Saturday, March 9, 2013

so tough

Saint Etienne achieved their greatest success with the cut and paste travelogue, diverse musical textures, and kitchy dialogue of this cerebral and stylish dancefloor manifesto. 'So Tough' was released more than a year after their debut 'Foxbase Alpha'.   The sessions featured Bob Stanley on Prophet 5, Roland Jupiter, handclaps, and spriguns of tolgus; Pete Wiggs on Rogue Moog, emax sampler, basso profundo, and polk salad; and Sarah Cracknell on vocals, Sri Lanka, and macca keyring; with Ian Catt on guitar, keyboard programming, and whistling jack; Q-Tee doing a vocal on "Calico"; and Cajun Queen playing bass guitar on "Calico". Stanley reveals:    "The main thing was, we had always used Ian Catt's studio but he and his sleeping partner had split everything down the middle. They even shared a car – I can't imagine why – but Ian kept the car, and the other bloke got all of the studio. Anyway, we ended up recording it at a place called RMS, which was right next to Selhurst Park. And it smelt of alsatians! One was called Diesel. It was an old hippy studio, so that was weird, recording a whole album in a place we weren't used to...It ended up sounding so British [because] we couldn't clear any of the bloody American samples, because American lawyers are such bastards...When Ian rebuilt the studio, he got a bigger desk, and from that point on, I wasn't as hands on. The first album was done on an eight track, which was a piece of cake to get your head around. We were throwing reverbs and echoes on and knew how to operate it...This time we'd give him ideas but were more reliant on Ian to do it. So that made quite a difference. Not in a bad way, but we could try to be more adventurous and test his engineering ability. There is tons more reverb and echo on So Tough than the first album, it's ridiculous. It sounds like it was recorded at the bottom of a well!...I really like it. I think because the first album had done quite well, we were confident it would do OK. We thought: 'We are going to have proper hits and be on Top Of The Pops.' We were quite cocky. We thought we were good enough to do that."

The songs are punctuated by snippits of sampled dialogue from films. Stanley explains:     "That was because, like with the first album, we really liked the Monkees' 'Head' soundtrack and 'The Who Sell Out'. A lot of the hip hop records out at the time had sort of skits between the tracks. They were all clips of dialogue that we liked. It's funny, it ended up sounding so British – and the only reason for that was that we couldn't clear any of the bloody American samples, because American lawyers are such bastards. The first album we got away with it by not asking anyone, the second, because Warner Bros were putting it out in America, we had to clear absolutely everything – including the Rush sample. They were nice, but they were Canadian – maybe it's easier for them. It wasn't intentional, but it cemented out perceived Englishness ... Maybe we were being too clever for our own good, because people kept saying we sounded like the Beach Boys. So we thought we'd be transparent and nick one of their album titles. Then, the NMEsaid, they've nicked the title off the Pet Shop Boys's So Hard. We thought, we're wasting our time here."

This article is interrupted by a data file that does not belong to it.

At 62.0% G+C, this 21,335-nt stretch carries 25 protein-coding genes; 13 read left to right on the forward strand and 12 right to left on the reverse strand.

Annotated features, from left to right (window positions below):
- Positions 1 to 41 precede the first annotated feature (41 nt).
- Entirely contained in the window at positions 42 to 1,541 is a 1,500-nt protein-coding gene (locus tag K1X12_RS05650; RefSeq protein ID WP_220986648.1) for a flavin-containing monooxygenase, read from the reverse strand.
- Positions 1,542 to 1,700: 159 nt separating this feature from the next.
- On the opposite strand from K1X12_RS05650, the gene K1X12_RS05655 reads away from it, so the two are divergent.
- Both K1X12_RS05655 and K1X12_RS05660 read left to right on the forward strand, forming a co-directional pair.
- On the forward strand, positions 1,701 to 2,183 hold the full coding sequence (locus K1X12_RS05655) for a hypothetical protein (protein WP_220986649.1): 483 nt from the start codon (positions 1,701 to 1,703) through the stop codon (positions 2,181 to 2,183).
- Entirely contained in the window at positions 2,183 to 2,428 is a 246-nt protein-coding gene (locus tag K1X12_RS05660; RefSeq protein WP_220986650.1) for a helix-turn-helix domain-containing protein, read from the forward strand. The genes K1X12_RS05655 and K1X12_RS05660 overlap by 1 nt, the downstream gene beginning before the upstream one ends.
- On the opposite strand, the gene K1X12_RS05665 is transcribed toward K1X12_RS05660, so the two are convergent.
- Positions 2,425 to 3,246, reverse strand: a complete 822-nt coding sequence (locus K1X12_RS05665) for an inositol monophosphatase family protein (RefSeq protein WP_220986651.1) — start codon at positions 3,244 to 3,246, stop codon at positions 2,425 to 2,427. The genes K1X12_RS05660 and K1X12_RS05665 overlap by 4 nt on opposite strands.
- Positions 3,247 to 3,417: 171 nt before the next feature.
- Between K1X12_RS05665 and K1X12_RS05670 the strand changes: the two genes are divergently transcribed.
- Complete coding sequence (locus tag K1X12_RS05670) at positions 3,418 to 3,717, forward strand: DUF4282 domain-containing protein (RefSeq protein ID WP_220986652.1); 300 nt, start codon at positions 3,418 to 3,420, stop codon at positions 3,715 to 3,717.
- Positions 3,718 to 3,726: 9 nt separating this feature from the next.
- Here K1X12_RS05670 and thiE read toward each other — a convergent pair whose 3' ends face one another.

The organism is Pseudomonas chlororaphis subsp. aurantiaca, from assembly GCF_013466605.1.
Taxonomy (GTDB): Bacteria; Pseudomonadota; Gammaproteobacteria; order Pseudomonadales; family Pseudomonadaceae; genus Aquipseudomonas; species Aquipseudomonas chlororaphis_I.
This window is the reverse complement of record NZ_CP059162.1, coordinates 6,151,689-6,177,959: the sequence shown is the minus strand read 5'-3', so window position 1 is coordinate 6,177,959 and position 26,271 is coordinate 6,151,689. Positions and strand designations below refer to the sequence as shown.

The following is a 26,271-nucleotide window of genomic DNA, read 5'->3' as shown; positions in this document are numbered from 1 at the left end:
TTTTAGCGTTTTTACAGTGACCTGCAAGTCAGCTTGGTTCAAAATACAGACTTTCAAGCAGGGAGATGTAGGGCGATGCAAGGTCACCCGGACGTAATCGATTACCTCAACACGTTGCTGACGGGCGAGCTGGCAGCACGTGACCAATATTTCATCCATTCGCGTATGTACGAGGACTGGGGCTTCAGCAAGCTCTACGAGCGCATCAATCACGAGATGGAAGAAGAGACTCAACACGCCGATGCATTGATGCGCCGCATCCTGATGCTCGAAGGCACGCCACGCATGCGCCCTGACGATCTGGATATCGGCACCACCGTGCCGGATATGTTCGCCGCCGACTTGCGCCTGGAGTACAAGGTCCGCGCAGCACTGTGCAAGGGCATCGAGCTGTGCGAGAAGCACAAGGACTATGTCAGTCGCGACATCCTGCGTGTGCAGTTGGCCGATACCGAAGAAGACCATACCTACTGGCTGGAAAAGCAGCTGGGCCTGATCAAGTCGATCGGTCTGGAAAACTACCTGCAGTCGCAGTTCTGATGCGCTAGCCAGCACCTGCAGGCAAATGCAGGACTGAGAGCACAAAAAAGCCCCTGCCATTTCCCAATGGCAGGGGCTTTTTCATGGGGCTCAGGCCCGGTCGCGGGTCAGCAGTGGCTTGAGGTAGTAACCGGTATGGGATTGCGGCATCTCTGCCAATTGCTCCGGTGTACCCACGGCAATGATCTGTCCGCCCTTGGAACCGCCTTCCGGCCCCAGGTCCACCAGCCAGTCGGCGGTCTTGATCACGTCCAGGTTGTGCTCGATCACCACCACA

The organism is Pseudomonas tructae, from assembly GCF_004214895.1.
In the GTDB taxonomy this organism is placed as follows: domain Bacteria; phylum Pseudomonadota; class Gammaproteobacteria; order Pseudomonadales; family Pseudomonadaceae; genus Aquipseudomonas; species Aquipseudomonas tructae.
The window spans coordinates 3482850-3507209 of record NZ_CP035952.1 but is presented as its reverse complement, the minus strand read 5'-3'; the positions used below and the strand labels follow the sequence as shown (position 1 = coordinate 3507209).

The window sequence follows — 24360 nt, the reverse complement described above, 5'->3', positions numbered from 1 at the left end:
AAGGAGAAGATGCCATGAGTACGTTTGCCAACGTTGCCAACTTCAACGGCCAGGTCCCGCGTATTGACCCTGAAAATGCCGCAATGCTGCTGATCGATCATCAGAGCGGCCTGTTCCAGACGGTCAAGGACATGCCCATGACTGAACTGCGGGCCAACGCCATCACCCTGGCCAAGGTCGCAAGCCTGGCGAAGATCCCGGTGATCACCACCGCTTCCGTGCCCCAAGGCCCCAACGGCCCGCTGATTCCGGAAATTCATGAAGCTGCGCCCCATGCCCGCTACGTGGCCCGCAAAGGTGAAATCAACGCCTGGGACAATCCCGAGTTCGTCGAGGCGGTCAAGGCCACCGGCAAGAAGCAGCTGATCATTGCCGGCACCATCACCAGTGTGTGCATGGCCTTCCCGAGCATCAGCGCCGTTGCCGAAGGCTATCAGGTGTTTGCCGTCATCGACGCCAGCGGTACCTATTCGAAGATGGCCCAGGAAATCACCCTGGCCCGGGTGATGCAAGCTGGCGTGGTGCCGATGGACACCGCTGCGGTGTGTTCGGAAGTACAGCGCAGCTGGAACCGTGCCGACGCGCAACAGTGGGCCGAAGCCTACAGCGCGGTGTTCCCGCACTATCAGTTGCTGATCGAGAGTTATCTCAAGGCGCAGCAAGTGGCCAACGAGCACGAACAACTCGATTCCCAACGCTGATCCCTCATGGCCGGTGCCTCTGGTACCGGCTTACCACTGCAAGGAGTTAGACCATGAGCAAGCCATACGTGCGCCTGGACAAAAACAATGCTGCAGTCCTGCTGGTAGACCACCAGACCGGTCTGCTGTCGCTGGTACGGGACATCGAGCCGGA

'So Tough' became their highest charting album, peaking at number seven on the UK album chart. Cracknell considers:    "Although the reviews always say 'quintessentially British', there are always references to other places in other countries. They're all imaginary really, because most of the places we write about we've never been to. So yeah, it's more of a travelogue. I think we felt that out of all our albums, 'So Tough' was the most travelogue."

"Mario's Cafe"


"Avenue" Stanley: "That was us thinking that we were going to make a seven-minute single that would blow people's minds. That was the aim, anyway. I can't actually imagine doing that now, we were very cocky." The single went to number forty in the UK. 

"You're in a Bad Way" made it to number twelve in the UK.

"Conchita Martinez"

"Join Our Club" was released as a single almost a year before the album. 

"Archway People"

'So Tough' 
full album:

All songs written and composed by Stanley, Wiggs; except where indicated. 

1. "Mario's Cafe"     4:38
2. "Railway Jam"     4:14
3. "Date With Spelman"     0:18
4. "Calico"   Stanley, Wiggs, Mais 5:12
5. "Avenue"   Catt, Cracknell, Stanley, Wiggs 7:40
6. "You're in a Bad Way" Cracknell, Stanley, Wiggs 2:43
7. "Memo to Pricey"     0:23
8. "Hobart Paving" 5:03
9. "Leafhound"     4:05
10. "Clock Milk"     0:14
11. "Conchita Martinez"     4:02
12. "No Rainbows for Me"     3:56
13. "Here Come Clown Feet"     0:22
14. "Junk the Morgue"     5:12
15. "Who Do You Think You Are?"    3:52
16. "Chicken Soup"     0:33
17. "Join Our Club"          3:22

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